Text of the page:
As temperatures soar in New Zealand, residential aged care facilities need to be especially mindful of the effects of the heat on older people, and especially those with medical conditions.

Canterbury District Health Board medical officer Alistair Humphrey told the AM Show that said New Zealanders should not be complacent, as the weather is at an extremely dangerous level.

He said elderly and young children were particularly vulnerable, and Kiwis should make sure they are stocked up on fluids all day long and keep the windows open.

“Elderly people, who don’t regulate heat quite as well, [are coming into emergency departments] dizzy, not having drunk enough, not having being wearing a hat.”

Older people can suffer from the results of poor circulation caused by rising temperatures. Symptoms include dizziness, dry skin, swelling and shortness of breath.

Higher body temperatures can also disturb the body’s normal biological cycle, which regulates physical health, cognition and emotions. It can lead to altered sleep quality.

Increased sweating can result in uncomfortable clamminess and losses of fluid.

More energy and oxygen is required to dissipate the extra heat, leaving us feeling fatigued as we’ve burned more calories, and also thirstier.

It is important to try to keep cool and hydrate.

Talking to Australian Aged Care INsite, Dr John Van Der Kallen, lecturer in the School of Medicine and Public Health at the University of Newcastle, advises increased vigilance when it comes to the elderly and implores the young or friends and family to check in on those at risk.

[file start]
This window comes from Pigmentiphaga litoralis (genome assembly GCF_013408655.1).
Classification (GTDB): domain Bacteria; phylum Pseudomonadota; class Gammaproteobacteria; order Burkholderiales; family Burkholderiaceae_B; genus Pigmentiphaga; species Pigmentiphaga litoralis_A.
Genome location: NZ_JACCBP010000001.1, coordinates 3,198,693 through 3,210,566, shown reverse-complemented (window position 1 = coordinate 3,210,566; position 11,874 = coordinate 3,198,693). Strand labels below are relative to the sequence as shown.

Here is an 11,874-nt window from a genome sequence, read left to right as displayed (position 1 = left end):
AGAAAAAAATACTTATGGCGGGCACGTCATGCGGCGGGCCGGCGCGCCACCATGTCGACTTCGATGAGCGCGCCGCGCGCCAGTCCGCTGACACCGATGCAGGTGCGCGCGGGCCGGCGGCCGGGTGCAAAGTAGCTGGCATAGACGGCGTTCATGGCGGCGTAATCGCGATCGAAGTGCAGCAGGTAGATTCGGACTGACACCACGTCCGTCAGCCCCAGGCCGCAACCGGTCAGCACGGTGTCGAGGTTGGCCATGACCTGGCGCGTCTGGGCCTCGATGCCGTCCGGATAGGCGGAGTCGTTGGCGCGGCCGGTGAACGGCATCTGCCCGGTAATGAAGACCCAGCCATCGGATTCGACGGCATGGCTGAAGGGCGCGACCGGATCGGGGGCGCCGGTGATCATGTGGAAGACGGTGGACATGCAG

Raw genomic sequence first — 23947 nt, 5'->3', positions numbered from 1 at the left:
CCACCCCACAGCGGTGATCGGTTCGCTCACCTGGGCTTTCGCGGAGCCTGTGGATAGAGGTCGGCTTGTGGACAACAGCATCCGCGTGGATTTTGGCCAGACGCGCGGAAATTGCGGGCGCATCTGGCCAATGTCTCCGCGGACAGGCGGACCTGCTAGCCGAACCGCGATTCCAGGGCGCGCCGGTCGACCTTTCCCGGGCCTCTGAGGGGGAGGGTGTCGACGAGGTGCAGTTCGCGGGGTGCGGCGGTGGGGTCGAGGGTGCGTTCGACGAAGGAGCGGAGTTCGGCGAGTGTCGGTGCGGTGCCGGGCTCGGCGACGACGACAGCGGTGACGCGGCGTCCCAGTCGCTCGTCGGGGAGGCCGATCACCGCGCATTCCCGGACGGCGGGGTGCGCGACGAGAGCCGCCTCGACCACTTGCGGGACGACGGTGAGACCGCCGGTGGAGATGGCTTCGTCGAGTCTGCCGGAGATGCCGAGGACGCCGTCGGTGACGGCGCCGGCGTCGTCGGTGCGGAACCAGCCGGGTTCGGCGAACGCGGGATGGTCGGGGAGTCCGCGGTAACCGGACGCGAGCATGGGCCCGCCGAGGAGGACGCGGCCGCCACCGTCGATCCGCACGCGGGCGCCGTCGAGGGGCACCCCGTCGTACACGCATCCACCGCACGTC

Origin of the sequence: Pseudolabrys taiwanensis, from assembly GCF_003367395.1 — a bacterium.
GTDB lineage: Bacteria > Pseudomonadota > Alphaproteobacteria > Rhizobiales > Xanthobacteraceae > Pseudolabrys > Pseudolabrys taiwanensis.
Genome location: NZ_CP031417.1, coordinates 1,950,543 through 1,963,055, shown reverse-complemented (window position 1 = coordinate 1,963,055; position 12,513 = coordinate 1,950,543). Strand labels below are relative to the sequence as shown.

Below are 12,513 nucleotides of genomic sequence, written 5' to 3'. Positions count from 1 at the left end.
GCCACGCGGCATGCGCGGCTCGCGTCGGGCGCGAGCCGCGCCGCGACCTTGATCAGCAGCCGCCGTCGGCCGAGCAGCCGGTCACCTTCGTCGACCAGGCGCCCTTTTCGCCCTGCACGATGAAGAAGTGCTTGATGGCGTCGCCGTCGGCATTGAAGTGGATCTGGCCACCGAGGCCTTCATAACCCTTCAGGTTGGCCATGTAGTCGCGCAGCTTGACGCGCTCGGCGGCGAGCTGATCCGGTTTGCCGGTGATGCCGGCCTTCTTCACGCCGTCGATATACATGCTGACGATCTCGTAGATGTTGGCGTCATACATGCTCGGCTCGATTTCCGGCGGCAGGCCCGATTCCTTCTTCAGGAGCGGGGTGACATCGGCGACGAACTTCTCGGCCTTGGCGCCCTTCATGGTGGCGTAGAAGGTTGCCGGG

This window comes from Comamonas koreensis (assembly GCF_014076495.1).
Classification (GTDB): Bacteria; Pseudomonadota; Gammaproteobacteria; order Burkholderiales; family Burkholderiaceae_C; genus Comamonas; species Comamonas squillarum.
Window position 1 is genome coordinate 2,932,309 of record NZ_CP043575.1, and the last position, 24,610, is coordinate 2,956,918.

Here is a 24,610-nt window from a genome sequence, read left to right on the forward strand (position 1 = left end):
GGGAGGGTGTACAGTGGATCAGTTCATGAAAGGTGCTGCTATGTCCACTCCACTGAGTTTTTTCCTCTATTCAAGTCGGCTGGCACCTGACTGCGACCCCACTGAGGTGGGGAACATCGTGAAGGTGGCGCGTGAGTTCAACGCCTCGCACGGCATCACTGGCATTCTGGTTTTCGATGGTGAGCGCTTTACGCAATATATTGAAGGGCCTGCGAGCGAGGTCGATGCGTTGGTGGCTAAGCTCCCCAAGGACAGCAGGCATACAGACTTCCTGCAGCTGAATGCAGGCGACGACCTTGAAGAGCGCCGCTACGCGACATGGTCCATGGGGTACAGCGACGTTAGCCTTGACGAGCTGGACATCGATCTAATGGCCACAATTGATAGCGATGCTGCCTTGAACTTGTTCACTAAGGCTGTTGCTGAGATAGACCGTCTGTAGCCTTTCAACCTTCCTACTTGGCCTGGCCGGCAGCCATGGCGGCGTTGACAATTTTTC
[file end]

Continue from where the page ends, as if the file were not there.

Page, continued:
Being proactive in regard to dehydration, especially as certain medicines dehydrate the elderly, is key, said Van Der Kallen.

“Often the reason the elderly is at risk is they are on medication,” he said. “Their physiological responses to heat are not the same as a younger person. A younger person might feel thirsty earlier, might feel weak earlier, might get headaches earlier. An elderly person’s responses can be quite dulled.

“We have to start adapting to these events. This year had been unprecedented, but unfortunately this is what is going to happen as the world gets hotter.”

Experts say those most vulnerable to the heat were elderly, pregnant people, babies, and those who already had medical conditions.

But healthy adults who work outdoors and those people who were in institutions like prisons, hospitals and residential care are also especially vulnerable.

Dr Doug Shaw, public health physician and member of Doctors for the Environment Australia, agrees we also need to think about the effects of the heat on health workers.

“Another impact on our health worker colleagues is just increased workload. They may be in air-conditioned emergency departments or the wards, or the general practice but [the heatwave] increases the workload of an already stretched healthcare system.”


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